The Occupational Safety and Health Administration (OSHA) plans to publish a proposed rule on June 28, 2017 to delay the electronic reporting deadline which certain employers must file the OSHA Form 300A. The proposed rule would delay the compliance date from July 1, 2017 to December 1, 2017.

 

Background
On May 12, 2016, OSHA published a final rule that intended to improve tracking of injuries and illness in the workplace. Under this rule, an initial deadline of July 1, 2017 was set for employers to submit information from their completed 2016 Form 300A electronically to OSHA. It was the intent of the Agency to launch a data collection system in February 2017, which employers could use to submit the Form 300A data; this launch has been postponed and the new launch date, according to the proposed rule will take place by August 1, 2017.

 

Proposed Rule
The proposed electronic reporting deadline of December 1, 2017 for the 2016 Form 300A will give employers a four-month window to electronically submit the form data after the OSHA data collection system launches. The reporting delay also provides the new administration an opportunity to review the new electronic reporting requirements before implementation.

 

OSHA is seeking comments on the proposed delay and has stated that they also intend to issue a separate proposal to reconsider, revise, or remove other provisions of the prior final rule, which will have its own separate comment period.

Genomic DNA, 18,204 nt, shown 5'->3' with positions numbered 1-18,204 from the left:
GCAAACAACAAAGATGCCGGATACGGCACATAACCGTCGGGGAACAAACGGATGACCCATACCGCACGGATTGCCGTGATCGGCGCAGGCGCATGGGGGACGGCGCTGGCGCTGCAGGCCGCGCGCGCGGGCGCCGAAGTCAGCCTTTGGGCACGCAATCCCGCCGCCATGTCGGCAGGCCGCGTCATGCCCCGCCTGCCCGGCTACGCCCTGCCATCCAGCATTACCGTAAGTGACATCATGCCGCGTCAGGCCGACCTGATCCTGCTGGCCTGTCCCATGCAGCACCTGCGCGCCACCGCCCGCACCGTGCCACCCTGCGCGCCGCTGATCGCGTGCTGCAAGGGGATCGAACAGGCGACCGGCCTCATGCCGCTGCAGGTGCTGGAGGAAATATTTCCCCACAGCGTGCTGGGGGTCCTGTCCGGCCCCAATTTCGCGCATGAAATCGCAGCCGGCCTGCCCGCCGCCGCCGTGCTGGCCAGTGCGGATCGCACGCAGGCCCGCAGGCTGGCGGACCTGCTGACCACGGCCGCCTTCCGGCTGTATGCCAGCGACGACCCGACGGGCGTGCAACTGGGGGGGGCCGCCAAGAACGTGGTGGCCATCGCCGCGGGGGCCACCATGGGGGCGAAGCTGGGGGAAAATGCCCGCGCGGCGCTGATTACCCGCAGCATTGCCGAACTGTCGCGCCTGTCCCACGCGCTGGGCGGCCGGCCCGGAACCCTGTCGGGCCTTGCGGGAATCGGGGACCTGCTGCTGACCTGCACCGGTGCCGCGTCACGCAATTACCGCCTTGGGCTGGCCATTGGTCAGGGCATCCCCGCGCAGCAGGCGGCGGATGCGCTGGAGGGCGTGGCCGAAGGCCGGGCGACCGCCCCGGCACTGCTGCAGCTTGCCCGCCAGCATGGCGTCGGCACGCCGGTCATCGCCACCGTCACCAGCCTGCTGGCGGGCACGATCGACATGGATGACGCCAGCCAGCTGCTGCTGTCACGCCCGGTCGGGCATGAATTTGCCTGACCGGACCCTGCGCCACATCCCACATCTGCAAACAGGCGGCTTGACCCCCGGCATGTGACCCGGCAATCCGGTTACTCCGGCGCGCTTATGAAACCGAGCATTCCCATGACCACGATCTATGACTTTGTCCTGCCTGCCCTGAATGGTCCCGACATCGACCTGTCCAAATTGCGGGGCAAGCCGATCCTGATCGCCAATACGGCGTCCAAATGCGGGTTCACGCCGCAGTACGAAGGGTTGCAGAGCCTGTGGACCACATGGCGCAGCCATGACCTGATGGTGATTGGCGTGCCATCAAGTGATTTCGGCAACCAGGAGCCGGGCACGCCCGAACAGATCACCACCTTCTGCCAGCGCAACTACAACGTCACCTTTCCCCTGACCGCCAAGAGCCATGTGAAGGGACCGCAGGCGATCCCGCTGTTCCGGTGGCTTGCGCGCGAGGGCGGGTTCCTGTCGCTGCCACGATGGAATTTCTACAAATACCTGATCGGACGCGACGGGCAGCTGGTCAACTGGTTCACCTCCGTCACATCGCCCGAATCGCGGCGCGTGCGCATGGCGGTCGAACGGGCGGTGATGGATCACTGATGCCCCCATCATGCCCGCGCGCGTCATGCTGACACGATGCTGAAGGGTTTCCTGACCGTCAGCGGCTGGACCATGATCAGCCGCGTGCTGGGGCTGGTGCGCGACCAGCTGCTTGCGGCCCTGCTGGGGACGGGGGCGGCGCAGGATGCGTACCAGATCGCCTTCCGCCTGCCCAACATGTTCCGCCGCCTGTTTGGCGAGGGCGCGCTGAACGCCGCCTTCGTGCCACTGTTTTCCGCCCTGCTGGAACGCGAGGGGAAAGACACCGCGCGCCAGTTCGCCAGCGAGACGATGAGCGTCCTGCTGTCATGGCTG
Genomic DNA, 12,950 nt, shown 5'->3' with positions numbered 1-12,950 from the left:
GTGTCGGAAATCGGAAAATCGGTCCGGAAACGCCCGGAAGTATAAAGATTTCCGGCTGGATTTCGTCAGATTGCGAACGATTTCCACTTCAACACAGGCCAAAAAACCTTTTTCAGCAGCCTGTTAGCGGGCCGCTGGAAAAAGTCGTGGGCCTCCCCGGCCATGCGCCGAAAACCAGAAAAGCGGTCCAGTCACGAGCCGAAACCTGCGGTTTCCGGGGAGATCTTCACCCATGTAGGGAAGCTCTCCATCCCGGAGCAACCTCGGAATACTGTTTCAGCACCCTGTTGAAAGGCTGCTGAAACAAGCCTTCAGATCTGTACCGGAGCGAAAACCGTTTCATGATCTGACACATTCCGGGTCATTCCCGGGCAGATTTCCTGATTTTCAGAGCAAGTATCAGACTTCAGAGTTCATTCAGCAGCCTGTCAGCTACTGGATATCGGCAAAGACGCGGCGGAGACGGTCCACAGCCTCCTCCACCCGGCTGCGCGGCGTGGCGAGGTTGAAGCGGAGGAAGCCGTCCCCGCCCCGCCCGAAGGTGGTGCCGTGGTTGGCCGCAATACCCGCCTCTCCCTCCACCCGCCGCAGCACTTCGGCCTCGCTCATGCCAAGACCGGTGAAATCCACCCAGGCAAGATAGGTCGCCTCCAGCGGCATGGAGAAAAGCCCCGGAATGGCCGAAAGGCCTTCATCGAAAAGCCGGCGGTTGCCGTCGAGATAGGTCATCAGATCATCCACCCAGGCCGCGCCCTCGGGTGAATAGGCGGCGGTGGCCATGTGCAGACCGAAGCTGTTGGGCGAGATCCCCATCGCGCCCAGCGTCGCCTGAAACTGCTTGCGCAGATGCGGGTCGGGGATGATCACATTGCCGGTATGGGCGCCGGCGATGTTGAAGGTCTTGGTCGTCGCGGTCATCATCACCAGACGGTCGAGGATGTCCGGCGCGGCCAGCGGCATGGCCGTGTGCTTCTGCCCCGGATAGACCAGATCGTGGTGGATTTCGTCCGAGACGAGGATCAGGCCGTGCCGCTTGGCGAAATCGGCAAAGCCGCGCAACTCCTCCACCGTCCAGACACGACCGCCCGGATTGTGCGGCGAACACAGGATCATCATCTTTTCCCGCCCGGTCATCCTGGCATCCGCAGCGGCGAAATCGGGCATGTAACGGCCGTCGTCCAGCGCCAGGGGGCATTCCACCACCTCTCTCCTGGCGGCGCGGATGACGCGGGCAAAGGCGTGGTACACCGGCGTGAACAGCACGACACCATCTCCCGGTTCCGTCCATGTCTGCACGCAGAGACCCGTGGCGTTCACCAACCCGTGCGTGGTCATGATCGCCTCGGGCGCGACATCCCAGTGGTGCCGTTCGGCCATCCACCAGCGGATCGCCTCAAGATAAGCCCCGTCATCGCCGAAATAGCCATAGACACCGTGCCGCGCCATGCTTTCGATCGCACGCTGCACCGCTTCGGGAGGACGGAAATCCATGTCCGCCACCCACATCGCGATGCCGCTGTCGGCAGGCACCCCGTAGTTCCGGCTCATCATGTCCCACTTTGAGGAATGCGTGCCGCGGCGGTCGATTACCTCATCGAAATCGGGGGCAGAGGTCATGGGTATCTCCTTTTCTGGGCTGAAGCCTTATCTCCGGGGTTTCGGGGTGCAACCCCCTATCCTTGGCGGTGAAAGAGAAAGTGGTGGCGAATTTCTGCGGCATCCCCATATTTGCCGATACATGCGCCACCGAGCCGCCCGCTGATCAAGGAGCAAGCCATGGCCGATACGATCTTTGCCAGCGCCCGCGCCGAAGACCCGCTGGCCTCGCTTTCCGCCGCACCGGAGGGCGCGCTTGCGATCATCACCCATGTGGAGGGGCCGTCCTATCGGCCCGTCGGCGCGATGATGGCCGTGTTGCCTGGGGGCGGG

You can now view the proposed rule, “Improve Tracking of Workplace Injuries and Illness: Proposed Delay of Compliance Date.”

 

Paylocity will continue to monitor the progress of OSHA electronic reporting, as well as any additional future proposed rules that affect OSHA reporting requirements.

 

Thank you for choosing Paylocity as your payroll tax partner. Should you have any questions, please contact your Paylocity Account Manager.

 

This information is provided as a courtesy, may change and is not intended as legal or tax guidance. Employers with questions or concerns outside the scope of a payroll service provider are encouraged to seek the advice of a qualified CPA, tax attorney, or advisor.